In many categories art collection values are rising, and the biggest fear for insurers is under-insurance, not the credit crunch. Andrew Holt reports
Whizzkids in the City have been in the frame for making a bag of notes after investing heavily in contemporary and modern art. Over the past year the value of contemporary art rose by 55% and modern art by 44%, according to specialist insurer Hiscox, boosting the insurance that goes with this prestigious market.
But how long will this last? With the credit crunch hitting hard, the money swilling around to invest will no longer be there.
Charles Dupplin, Hiscox art expert, says that given how the modern market has evolved, there is likely to be some impact.
“There are two distinct types who are buying art at the moment – the hedge fund lads with their big bonuses, and the new rich, such as the Russians, who have become rich as their economies have opened up. With the credit crunch, at least one of these will be affected and possibly both. So it will have some impact on the art insurance market.”
But how much? Dupplin gives a serious warning. “The last time there was a collapse in the art market was the early 1990s. At this time you had larger Japanese corporates and Australians like Alan Bond investing heavily in art, and when the Japanese economy bubble burst they went bust as did the Australians, and the art market dived by 50%. That could happen again.”
A reduction in the value of a painting by 50% would impact on the art insurance market, as the insurance premium paid on paintings is usually a percentage – around 3% – of the painting’s value. If the value decreases so does the insurance.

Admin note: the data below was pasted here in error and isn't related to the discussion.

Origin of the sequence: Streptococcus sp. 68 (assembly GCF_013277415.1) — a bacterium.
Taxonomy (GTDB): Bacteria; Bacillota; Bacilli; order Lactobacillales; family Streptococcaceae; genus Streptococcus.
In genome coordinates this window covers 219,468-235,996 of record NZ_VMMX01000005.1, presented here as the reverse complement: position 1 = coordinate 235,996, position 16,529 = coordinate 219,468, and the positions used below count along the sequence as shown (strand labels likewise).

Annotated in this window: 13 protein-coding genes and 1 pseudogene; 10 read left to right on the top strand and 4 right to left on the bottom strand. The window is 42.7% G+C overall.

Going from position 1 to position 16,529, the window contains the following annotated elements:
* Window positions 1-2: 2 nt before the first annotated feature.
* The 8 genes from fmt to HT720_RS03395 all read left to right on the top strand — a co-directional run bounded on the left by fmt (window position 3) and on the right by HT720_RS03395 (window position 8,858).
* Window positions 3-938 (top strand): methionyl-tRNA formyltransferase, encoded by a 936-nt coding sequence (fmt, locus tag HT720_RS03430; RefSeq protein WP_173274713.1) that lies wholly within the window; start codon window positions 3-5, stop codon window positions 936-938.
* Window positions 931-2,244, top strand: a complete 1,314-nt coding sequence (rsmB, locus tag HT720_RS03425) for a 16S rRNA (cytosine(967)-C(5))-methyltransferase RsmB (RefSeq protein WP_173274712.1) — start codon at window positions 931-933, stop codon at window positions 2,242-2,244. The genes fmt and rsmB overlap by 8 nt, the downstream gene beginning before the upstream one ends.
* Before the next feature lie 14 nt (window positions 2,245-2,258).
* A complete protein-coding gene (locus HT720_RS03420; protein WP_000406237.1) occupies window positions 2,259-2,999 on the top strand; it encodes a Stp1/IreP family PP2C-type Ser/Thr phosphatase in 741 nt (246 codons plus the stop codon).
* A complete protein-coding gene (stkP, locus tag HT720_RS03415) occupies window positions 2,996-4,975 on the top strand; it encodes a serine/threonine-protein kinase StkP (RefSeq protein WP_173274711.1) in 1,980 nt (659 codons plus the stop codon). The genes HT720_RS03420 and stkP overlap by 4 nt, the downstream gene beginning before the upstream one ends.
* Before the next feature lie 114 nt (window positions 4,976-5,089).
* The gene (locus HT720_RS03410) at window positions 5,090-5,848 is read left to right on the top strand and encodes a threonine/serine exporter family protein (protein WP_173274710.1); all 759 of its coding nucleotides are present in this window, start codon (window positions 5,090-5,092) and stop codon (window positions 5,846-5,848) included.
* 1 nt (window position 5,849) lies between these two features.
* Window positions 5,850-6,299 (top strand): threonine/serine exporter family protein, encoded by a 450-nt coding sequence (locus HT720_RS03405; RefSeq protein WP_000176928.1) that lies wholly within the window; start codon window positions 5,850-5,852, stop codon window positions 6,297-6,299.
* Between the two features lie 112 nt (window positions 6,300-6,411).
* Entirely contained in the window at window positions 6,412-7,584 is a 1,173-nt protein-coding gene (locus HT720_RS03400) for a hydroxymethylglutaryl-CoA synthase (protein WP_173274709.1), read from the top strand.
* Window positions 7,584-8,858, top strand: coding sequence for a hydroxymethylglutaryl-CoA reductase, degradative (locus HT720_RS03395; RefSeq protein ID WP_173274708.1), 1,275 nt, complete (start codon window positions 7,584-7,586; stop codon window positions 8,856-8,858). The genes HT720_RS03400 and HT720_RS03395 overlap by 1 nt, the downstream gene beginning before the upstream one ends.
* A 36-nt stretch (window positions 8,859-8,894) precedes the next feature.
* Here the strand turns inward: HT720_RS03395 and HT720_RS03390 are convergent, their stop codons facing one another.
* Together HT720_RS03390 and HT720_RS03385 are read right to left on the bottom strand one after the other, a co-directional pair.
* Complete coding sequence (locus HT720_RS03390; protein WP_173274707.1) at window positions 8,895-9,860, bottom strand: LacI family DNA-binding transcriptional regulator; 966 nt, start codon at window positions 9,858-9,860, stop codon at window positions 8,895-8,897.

“There will be a slow decline in the pricing of contemporary and modern art, but I donÃ¢â‚¬â„¢t think there will be a crash
Annabel Fell-Clark, AXA Art
But Annabel Fell-Clark, chief executive of AXA Art UK, is more sanguine. “It is a case of wait-and-see at the moment. A lot of the top end buying art will not be affected by the credit crunch. It will be an interesting time over the next six to 12 months.
“There will be a slow decline in the pricing of contemporary and modern art, but I don’t think there will be a crash.
“The fine art insurance market will trail the pricing in the fine art market and may result in the revaluing of some pieces of art, which will mean lower premiums. But I don’t think the bubble has burst.”
She also says there is a prosperous art market internationally. “Art in China, with the indigenous people buying lots of art and a thriving art market in India have not been affected by the credit crunch.
“Although prices have gone quite high, I do not expect them to get any higher.”
Boom and bust in the 1980s
In the early 1990s art prices boomed when the Japanese bought
collections with borrowed money. When they defaulted on their loans the market imploded dramatically.
Annabel Fell-Clark, chief executive of AXA Arts, says the benefit of the current day art market is that art is not purchased on credit as in the past. â€œAt the end of the 1980s and beginning of the 1990s people bought art on credit, based on the stock they owned. This all came crashing down when the Japanese economy did. This time people buying art are cash-rich and can afford it, so the credit connection isnâ€™t there.â€
Furthermore, she notes that now most of AXA Artsâ€™ clients include more than just modern art. Any collapse in one sector would not result in a dangerous domino effect. â€œI would say that no more than 25% of our clients are modern and contemporary collections, the rest have classical collections, historical and specialist art. Egyptian art, for example, is valued for its history and is unlikely to be affected by the current credit crunch.